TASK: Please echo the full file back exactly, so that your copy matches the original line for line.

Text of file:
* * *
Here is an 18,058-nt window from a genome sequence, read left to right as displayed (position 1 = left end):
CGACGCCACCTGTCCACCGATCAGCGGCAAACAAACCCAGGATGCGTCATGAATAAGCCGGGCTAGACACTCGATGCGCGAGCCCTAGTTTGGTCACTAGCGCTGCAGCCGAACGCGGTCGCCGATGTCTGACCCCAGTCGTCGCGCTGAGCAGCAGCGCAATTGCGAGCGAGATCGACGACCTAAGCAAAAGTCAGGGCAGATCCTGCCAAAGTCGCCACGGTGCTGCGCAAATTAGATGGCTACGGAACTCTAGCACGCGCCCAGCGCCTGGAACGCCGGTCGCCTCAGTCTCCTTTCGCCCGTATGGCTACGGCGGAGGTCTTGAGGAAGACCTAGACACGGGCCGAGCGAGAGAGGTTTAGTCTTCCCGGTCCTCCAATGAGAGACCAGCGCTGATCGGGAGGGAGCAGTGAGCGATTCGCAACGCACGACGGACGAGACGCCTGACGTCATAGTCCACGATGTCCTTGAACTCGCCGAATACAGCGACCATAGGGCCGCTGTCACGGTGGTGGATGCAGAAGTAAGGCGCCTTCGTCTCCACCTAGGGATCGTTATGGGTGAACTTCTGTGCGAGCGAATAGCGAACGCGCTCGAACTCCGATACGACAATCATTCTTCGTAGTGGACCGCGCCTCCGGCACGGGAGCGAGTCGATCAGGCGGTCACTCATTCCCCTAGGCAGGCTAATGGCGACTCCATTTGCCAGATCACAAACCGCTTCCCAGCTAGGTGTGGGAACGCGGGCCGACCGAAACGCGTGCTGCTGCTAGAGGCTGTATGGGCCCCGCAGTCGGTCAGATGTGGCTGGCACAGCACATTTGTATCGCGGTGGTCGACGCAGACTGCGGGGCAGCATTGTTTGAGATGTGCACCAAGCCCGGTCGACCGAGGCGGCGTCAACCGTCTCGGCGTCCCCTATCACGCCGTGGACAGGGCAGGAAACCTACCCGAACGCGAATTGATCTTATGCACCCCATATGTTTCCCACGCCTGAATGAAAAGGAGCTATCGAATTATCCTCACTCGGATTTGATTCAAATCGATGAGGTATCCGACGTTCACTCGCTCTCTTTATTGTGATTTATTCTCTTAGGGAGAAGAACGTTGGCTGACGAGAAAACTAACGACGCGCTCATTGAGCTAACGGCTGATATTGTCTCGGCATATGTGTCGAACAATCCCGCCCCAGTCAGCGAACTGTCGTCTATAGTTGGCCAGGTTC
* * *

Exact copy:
Here is an 18,058-nt window from a genome sequence, read left to right as displayed (position 1 = left end):
CGACGCCACCTGTCCACCGATCAGCGGCAAACAAACCCAGGATGCGTCATGAATAAGCCGGGCTAGACACTCGATGCGCGAGCCCTAGTTTGGTCACTAGCGCTGCAGCCGAACGCGGTCGCCGATGTCTGACCCCAGTCGTCGCGCTGAGCAGCAGCGCAATTGCGAGCGAGATCGACGACCTAAGCAAAAGTCAGGGCAGATCCTGCCAAAGTCGCCACGGTGCTGCGCAAATTAGATGGCTACGGAACTCTAGCACGCGCCCAGCGCCTGGAACGCCGGTCGCCTCAGTCTCCTTTCGCCCGTATGGCTACGGCGGAGGTCTTGAGGAAGACCTAGACACGGGCCGAGCGAGAGAGGTTTAGTCTTCCCGGTCCTCCAATGAGAGACCAGCGCTGATCGGGAGGGAGCAGTGAGCGATTCGCAACGCACGACGGACGAGACGCCTGACGTCATAGTCCACGATGTCCTTGAACTCGCCGAATACAGCGACCATAGGGCCGCTGTCACGGTGGTGGATGCAGAAGTAAGGCGCCTTCGTCTCCACCTAGGGATCGTTATGGGTGAACTTCTGTGCGAGCGAATAGCGAACGCGCTCGAACTCCGATACGACAATCATTCTTCGTAGTGGACCGCGCCTCCGGCACGGGAGCGAGTCGATCAGGCGGTCACTCATTCCCCTAGGCAGGCTAATGGCGACTCCATTTGCCAGATCACAAACCGCTTCCCAGCTAGGTGTGGGAACGCGGGCCGACCGAAACGCGTGCTGCTGCTAGAGGCTGTATGGGCCCCGCAGTCGGTCAGATGTGGCTGGCACAGCACATTTGTATCGCGGTGGTCGACGCAGACTGCGGGGCAGCATTGTTTGAGATGTGCACCAAGCCCGGTCGACCGAGGCGGCGTCAACCGTCTCGGCGTCCCCTATCACGCCGTGGACAGGGCAGGAAACCTACCCGAACGCGAATTGATCTTATGCACCCCATATGTTTCCCACGCCTGAATGAAAAGGAGCTATCGAATTATCCTCACTCGGATTTGATTCAAATCGATGAGGTATCCGACGTTCACTCGCTCTCTTTATTGTGATTTATTCTCTTAGGGAGAAGAACGTTGGCTGACGAGAAAACTAACGACGCGCTCATTGAGCTAACGGCTGATATTGTCTCGGCATATGTGTCGAACAATCCCGCCCCAGTCAGCGAACTGTCGTCTATAGTTGGCCAGGTTC